A Systematic Review and Meta-Analysis of 12-Month Patency After Intervention for Iliofemoral Obstruction Using Dedicated or Non-Dedicated Venous Stents

J Endovasc Ther. 2022 Jun;29(3):478-492. doi: 10.1177/15266028211057085. Epub 2021 Nov 10.


Background: Endovascular stenting of the deep venous system has been proposed as a method to treat patients with symptomatic iliofemoral outflow obstruction. The purpose of this systematic review and meta-analysis was to compare the effectiveness of this treatment at 1-year following the development of dedicated venous stents.

Method and results: We searched MEDLINE and EMBASE for studies evaluating the effectiveness of venous stent placement. Data were extracted by disease pathogenesis: non-thrombotic iliac vein lesions (NIVL), acute thrombotic (DVT), or post-thrombotic syndrome (PTS). Main outcomes included technical success, stent patency at 1 year and symptom relief. A total of 49 studies reporting outcomes in 5154 patients (NIVL, 1431; DVT, 950; PTS, 2773) were included in the meta-analysis. Technical success rates were comparable among groups (97%-100%). There were no periprocedural deaths. Minor bleeding was reported in up to 5% of patients and major bleeding in 0.5% upon intervention. Transient back pain was noted in 55% of PTS patients following intervention. There was significant heterogeneity between studies reporting outcomes in PTS patients. Primary and cumulative patency at 1 year was: NIVL-96% and 100%; DVT-91% and 97%; PTS (stents above the ligament)-77% and 94%, and; PTS (stents across the ligament)-78% and 94%. There were insufficient data to compare patency outcomes of dedicated and nondedicated venous stents in patients with acute DVT. In NIVL and PTS patients, stent patency was comparable at 1 year. There was inconsistency in the use of validated tools for the measurement of symptoms before and after intervention. When reported, venous claudication, improved in 83% of PTS patients and 90% of NIVL patients, and ulcer healing occurred in 80% of PTS patients and 32% of NIVL patients.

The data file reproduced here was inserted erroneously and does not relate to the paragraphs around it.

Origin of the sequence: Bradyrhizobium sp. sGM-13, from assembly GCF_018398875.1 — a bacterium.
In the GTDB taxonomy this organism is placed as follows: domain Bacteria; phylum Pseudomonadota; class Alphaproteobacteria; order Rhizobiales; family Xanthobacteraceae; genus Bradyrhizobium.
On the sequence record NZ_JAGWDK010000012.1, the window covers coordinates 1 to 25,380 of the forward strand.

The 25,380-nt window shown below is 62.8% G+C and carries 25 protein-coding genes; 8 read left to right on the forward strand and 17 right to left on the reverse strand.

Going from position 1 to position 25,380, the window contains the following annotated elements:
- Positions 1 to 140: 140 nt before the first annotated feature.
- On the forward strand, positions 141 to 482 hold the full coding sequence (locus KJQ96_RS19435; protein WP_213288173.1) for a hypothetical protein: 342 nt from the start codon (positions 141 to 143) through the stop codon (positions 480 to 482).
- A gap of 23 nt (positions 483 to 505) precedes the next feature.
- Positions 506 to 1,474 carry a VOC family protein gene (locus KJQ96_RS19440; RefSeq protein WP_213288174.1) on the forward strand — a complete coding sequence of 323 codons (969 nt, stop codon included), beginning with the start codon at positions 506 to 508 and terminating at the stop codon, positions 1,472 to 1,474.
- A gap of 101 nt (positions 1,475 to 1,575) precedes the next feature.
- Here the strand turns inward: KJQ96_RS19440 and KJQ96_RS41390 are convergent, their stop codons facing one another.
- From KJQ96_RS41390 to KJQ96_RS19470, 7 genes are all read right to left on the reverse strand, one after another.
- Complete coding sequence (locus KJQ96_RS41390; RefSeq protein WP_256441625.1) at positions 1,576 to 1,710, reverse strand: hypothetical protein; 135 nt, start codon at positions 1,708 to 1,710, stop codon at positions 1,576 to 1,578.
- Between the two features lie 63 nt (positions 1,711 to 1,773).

Conclusions: The first generation of dedicated venous stents perform comparably in terms of patency and clinical outcomes to non-dedicated technologies at 1 year for the treatment of patients with NIVL and PTS. However, significant heterogeneity exists between studies and standardized criteria are urgently needed to report outcomes in patients undergoing deep venous stenting.

Keywords: DVT; nitinol stent; stent; thrombosis; venous occlusion.

Publication types

  • Meta-Analysis
  • Systematic Review

MeSH terms

  • Endovascular Procedures* / adverse effects
  • Humans
  • Postthrombotic Syndrome* / diagnostic imaging
  • Postthrombotic Syndrome* / etiology
  • Postthrombotic Syndrome* / therapy
  • Retrospective Studies
  • Stents
  • Treatment Outcome
  • Vascular Patency